There seem to be only two other species occurring with any frequency ‘out of gardens’ in the county – but both are still very local, although perhaps under-recorded. Do look out for them, and record them.
Greater Snowdrop Galanthus elwesii
This has a scattered distribution, perhaps via dumped garden waste, and sometimes occurs in estates or parks where not obviously planted. It is a larger plant in all its parts, and has far broader leaves when mature – to 2 cm wide at least, glaucous, and hooded at the tip. An important distinction is that the outer of the pair of leaves is wrapped around the inner leaf (and flower-stalk if any) at the base. (In G. nivalis, and in G. plicatus, below, the two leaves are ‘applanate’: they face each other ‘flat-on’ at their bases, ‘like praying hands’.) The most frequently seen green mark on the inner petals in G. elwesii is a ‘blurry-X-shape’, visible on one of the mature flowers in the second photo below.
Pleated Snowdrop Galanthus plicatus
I am not aware of this species native to eastern Europe and the Black Sea being established anywhere in ‘wilder’ places in the county, being a roadside plant in particular, and usually close to the gardens which have been the source.
It has glaucous leaves like G. nivalis, applanate – facing each other at the base – in the same way as G. nivalis, but broader (up to 2 cm wide), and distinctively ‘pleated’. The ‘folds’ are also rather greener. In newly-emerging leaves, the outer margins of the pleats are actually folding right under the leaf – see the diagram on page ‘JU’ of ‘Poland’ (The Vegetative Key…).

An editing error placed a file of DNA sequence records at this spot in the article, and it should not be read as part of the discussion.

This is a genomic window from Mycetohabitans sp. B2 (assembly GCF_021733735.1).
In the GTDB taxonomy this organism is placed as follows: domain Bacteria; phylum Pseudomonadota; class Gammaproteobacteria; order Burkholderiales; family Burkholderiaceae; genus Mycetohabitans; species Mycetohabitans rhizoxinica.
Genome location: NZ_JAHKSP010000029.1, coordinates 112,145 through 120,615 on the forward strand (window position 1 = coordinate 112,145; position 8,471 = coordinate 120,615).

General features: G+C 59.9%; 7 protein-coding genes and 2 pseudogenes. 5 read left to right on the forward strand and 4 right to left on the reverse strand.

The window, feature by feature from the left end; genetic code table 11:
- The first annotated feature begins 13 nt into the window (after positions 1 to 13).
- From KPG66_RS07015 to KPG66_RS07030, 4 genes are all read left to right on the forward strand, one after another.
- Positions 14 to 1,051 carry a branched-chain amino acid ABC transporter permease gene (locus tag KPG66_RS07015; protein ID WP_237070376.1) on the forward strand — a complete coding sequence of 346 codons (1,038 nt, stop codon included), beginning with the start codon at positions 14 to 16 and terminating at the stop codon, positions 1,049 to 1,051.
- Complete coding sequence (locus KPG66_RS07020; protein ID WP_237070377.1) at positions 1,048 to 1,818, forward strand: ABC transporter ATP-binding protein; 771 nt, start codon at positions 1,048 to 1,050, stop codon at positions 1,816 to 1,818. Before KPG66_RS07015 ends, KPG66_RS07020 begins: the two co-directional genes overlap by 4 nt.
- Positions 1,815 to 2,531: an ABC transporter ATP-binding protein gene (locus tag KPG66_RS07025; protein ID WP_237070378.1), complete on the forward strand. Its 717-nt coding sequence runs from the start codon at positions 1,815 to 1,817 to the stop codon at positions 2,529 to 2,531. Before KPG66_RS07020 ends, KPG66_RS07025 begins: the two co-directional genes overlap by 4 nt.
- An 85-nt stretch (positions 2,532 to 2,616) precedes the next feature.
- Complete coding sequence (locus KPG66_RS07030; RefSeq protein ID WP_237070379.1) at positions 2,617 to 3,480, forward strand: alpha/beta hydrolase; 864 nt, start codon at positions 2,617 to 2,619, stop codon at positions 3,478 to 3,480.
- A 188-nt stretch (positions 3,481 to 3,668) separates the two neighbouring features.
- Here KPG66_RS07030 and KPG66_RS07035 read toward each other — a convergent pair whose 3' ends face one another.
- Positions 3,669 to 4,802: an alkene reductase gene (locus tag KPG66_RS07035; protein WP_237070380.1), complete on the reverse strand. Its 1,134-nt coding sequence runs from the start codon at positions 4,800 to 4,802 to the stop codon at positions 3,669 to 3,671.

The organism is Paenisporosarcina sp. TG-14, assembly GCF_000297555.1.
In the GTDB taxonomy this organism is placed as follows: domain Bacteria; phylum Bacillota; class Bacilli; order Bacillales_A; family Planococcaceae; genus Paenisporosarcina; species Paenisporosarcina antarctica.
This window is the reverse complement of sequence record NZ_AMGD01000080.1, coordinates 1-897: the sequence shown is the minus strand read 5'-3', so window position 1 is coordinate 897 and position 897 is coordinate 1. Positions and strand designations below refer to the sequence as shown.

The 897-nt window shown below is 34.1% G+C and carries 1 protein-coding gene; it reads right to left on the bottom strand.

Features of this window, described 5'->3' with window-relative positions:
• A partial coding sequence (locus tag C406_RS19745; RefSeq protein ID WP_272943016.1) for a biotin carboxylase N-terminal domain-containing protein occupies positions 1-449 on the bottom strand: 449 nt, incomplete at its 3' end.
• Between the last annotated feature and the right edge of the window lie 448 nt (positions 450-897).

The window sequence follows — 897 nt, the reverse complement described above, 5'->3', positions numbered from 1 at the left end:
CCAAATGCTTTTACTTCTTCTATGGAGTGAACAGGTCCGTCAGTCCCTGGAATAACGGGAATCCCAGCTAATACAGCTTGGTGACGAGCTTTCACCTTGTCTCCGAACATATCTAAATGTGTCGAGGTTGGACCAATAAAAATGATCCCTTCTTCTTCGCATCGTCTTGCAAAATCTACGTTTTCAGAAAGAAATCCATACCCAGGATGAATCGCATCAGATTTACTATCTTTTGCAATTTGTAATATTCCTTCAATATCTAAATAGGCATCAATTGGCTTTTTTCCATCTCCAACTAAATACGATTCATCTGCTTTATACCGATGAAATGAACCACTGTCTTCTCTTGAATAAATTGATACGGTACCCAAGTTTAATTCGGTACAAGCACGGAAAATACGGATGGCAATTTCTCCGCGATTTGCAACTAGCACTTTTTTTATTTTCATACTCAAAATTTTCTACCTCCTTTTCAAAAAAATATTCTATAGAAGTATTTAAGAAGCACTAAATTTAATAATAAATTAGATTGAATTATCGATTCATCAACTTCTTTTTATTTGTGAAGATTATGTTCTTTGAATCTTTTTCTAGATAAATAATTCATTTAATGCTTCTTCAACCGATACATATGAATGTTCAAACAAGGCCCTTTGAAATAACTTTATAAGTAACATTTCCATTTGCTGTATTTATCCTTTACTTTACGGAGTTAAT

If the above distinctions are not obvious on plants you find, you may have a hybrid of this species and G. nivalis (G. × valentinei Beck). These are much cultivated, very variable, and as likely to be present as the true species. (Trevor L. points out that Snowdrops: Field Guide to identifying Galanthus in the UK (The Cribs: Book 1) by “Rachel The Gardener” suggests that in the hybrids, one side of the leaf is pleated, and the other is not – worth checking on that character and reporting back, please!)
Other species might possibly be present ‘out there’, so keep an eye out for plants which don’t fall easily into ‘any of the above’. As the significant green markings on the flowers tend to fade rapidly in pressed specimens, identification might be easier from good photos of the whole plant, of the flowers (including closeups of the green markings), and of the leaves from all angles, showing any folding or pleating of the leaves, leaf-tips, and the important arrangement at the very base, applanate or not. Take measurements of maximum leaf-widths.
Two candidates follow…
Green Snowdrop Galanthus woronowii
Snowdrops with wide, shiny, bright green leaves ‘from the off’ are likely to be this species. It may be found outside gardens, but may not be truly naturalised anywhere. Like G. elwesii it has a ‘wrapping’ leaf-base.
I currently have a specimen collected and named by Professor Donald Pigott, from Greenbank near Cartmel, March 2017. Specimen via Lynne Farrell.
The plant is tall, with very long, slender (8 mm), glaucous, twisted leaves. The outer segments of the flower are long and narrow. The inner segments (though faded) appear to have green spots at the tips and a larger patch towards the base. The species is said to be close taxonomically to some variants of G. elwesii despite the different arrangement of the leaves: applanate, as in G. nivalis and G. plicatus, but unlike G. elwesii (IUCN Redlist). In this specimen the leaves are considerably narrower. The species hails from the eastern Balkans and western Turkey. I’d add a photo, but it’s not very informative.
JR 29 January 2019